This is Karl’s final article in a series commemorating the 100th anniversary of the U.S. aircraft carrier in 2022
The United States entered World War II following the Japanese naval air strike against the Pacific Fleet in Pearl Harbor on Dec. 7, 1941. Fortunately, the three U.S. aircraft carriers were not in port during the attack, and within weeks, American naval forces were hitting back at Japanese outposts in the Pacific.
The carriers USS Enterprise (CV-6) and USS Yorktown (CV-5), newly returned from the Atlantic, struck the first blows against enemy forces at the Marshall and Gilbert Islands. The Enterprise narrowly became a casualty when a crippled enemy bomber attempted to crash into the ship bust just missed the flight deck.
The USS Saratoga (CV-3), however, was torpedoed near Oahu in January 1942 and was forced to return to the West Coast for repairs and modernization. Meanwhile, her sister ship, the USS Lexington (CV-2) launched a raid on the new Japanese stronghold of Rabaul in New Guinea, where a young fighter pilot named Edward “Butch” O’Hare earned the Medal of Honor for single-handedly devastating a bomber formation attempting to attack the carrier.
The U.S. carriers kept up their tempo of hit-and-run attacks including a surprise foray against a Japanese landing in New Guinea; strikes against Wake Island; and a spectacular raid against the Japanese homeland by Army Air Corps B-25 bombers flying from the USS Hornet (CV-8) on Apr.18, 1942. The large planes could not land back aboard the carrier, so the raid required landings in eastern China, but not one of the 18 attacking Mitchells landed as planned.
While Enterprise and Hornet were occupied with the Tokyo raid, Lexington and Yorktown fought history’s first carrier clash at the Battle of Coral Sea from May 4-8, 1942. The Japanese lost a light carrier, Shoho, and suffered major damage to the fleet carrier, Shokaku, while Yorktown sustained bomb damage. The less-nimble Lexington was also hit by bombs as well as struck by torpedoes that ultimately doomed her. Heavily damaged, she was later scuttled becoming the first U.S. fleet carrier to be sunk during the war.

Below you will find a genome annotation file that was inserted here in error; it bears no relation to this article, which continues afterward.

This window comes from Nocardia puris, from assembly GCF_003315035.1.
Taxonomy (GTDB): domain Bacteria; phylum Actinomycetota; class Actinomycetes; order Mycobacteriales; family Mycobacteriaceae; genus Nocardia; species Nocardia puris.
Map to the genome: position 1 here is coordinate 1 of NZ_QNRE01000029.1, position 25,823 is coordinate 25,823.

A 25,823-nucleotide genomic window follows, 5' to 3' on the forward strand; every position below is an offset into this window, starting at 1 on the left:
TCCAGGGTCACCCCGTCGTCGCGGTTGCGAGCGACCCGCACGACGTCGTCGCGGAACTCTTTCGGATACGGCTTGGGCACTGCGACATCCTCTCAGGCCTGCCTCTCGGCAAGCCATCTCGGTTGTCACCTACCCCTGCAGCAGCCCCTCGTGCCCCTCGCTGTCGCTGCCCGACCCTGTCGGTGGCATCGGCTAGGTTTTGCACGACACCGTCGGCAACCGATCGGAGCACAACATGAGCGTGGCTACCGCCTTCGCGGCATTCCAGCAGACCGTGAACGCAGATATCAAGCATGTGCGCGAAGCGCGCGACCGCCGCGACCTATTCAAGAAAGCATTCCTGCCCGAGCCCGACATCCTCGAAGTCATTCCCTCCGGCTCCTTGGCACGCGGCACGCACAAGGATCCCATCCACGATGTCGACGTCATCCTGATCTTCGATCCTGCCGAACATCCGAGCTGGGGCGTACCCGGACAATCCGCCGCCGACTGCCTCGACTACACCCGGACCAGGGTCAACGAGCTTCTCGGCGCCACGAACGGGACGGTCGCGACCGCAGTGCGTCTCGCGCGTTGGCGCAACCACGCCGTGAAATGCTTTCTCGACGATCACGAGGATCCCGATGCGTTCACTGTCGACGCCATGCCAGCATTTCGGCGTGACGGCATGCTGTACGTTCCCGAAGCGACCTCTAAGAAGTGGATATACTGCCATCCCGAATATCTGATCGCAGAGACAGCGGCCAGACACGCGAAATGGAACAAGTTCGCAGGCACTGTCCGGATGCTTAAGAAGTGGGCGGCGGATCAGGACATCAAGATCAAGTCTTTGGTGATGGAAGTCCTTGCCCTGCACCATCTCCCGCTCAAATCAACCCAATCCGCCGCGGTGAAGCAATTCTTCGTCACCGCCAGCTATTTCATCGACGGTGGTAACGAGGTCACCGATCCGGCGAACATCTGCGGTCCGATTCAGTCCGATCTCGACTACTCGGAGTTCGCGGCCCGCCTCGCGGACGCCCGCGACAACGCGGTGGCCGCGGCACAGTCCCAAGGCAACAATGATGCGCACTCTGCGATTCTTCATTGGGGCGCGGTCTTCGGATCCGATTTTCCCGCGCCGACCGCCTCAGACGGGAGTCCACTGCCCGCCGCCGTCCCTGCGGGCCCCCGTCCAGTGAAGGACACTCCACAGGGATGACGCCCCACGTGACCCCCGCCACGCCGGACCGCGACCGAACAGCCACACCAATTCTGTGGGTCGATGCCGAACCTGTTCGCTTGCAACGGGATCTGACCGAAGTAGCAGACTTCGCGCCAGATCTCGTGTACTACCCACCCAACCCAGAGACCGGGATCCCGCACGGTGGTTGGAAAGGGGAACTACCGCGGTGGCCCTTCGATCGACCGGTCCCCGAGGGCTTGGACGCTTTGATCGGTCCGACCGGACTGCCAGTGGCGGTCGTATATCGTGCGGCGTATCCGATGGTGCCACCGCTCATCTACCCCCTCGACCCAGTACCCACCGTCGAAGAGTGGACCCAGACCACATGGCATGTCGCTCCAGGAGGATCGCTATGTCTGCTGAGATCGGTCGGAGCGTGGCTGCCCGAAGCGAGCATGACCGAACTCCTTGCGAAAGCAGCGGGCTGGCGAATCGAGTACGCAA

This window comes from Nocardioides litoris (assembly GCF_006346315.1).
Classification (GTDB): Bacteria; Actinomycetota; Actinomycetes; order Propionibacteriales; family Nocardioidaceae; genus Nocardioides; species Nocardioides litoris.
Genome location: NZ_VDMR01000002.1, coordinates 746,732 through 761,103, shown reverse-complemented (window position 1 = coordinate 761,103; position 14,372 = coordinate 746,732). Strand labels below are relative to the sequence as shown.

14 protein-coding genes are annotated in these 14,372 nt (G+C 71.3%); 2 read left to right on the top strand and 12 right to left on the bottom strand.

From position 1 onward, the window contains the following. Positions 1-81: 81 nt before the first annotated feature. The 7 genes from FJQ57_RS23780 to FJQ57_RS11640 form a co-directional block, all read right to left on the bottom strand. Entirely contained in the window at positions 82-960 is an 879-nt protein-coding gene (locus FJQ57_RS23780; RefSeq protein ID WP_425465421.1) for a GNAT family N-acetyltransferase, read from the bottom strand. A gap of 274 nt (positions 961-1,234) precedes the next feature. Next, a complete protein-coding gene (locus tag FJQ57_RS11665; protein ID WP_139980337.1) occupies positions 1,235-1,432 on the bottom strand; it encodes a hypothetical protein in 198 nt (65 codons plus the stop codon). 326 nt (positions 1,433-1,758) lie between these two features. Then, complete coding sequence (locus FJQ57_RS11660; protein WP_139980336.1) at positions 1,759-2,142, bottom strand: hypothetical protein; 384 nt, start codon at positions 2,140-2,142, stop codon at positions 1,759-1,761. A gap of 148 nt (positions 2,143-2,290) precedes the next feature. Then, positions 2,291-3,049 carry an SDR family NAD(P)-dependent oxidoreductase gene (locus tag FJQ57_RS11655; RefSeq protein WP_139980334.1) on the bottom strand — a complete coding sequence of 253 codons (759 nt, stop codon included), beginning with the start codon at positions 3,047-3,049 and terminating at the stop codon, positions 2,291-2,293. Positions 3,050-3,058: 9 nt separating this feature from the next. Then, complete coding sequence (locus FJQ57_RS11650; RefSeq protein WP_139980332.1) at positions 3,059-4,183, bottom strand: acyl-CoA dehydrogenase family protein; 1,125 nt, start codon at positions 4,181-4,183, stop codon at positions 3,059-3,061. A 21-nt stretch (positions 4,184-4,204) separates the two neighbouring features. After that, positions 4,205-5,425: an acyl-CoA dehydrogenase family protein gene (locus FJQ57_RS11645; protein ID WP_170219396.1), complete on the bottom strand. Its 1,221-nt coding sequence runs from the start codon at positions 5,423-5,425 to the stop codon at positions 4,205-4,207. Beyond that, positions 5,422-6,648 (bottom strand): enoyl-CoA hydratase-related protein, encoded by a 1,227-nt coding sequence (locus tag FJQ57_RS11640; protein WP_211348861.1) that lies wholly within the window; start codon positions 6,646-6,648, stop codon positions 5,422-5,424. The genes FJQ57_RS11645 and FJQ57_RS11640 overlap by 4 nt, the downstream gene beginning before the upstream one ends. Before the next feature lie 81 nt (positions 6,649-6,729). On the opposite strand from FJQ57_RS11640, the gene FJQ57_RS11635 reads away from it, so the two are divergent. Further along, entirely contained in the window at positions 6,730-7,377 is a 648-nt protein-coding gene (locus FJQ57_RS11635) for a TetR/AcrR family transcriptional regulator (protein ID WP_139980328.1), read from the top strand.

Naval intelligence estimates warned of an upcoming Japanese offensive planned against the American outpost on the Midway atoll at the end of the Hawaiian-island chain, so Enterprise, Hornet, and Yorktown returned to Pearl Harbor. Yorktown underwent a marathon three-day repair that patched her up sufficiently to deploy to Midway, while her original air group was largely replaced by fresh aircrews from Saratoga’s old squadrons.
In an epic three-day clash in early June 1942, dive bombers from Enterprise and Yorktown devastated the Japanese carriers Akagi, Kaga and Soryu, in what became known as the “six minutes that changed the world.” A day later, a fourth Japanese carrier, the Hiryu, succumb. Hiryu’s planes, however, crippled Yorktown before an enemy submarine finished her. Though costly, particularly among the U.S. Navy’s torpedo squadrons, the American carrier victory at the Battle of Midway stopped the Japanese advances in the Pacific once and for all.
Success at Midway permitted an early U.S. offensive at Guadalcanal in the South Pacific, and the American carriers were in the thick of the six-month struggle for the island. Submarine attacks damaged Saratoga (again) and sank the USS Wasp (CV-7), which had ferried British fighters to besieged Malta in the Mediterranean just a few months earlier. Two carrier clashes, one in August and the other in October, ultimately repelled Japanese attempts to recapture Guadalcanal, though at the cost of Hornet.
While both sides in the Pacific reinforced into the first months of 1943, the USS Ranger (CV-4) supported the Operation Torch invasion of French Morocco and Algeria in November 1942.
Soon, an entirely new type of flattop, the escort carrier, took to the seas. Employed as aircraft transports, amphibious assault support ships, and submarine killers, the “Jeep Carriers” became indispensable in both the Atlantic and Pacific.
Meanwhile, shipyards furiously hammered out new carriers for fleet service, including the conversion of nine cruiser hulls into light carriers of the Independence class, and the astonishing completion, in time for combat, of 12 Essex-class fleet carriers. Matching these achievements was the training of new air groups to deploy on these new flight decks, strengthening the offensive power of the fleet exponentially.
With the newly constructed flattops joining the surviving American carriers from the summer of 1943, the U.S. Pacific Fleet wielded a dominating naval aviation force that sustained a relentless amphibious offensive that drove Japanese forces back into the Western Pacific. A huge carrier clash off Guam on June 19, 1944, saw Japanese carrier aviation literally shot from the sky, never to be a factor again.
Despite devastating kamikaze suicide attacks in the later stages of the war, the carriers led the continued advance across the Philippines, Iwo Jima, Okinawa, and right off Japan’s shores, when the war ended in August 1945. The mobility and destructive power of the carriers and their air groups won a resounding victory in the Pacific, but the rise of the atomic bomb and short-sighted government policies would soon endanger the carrier as never before.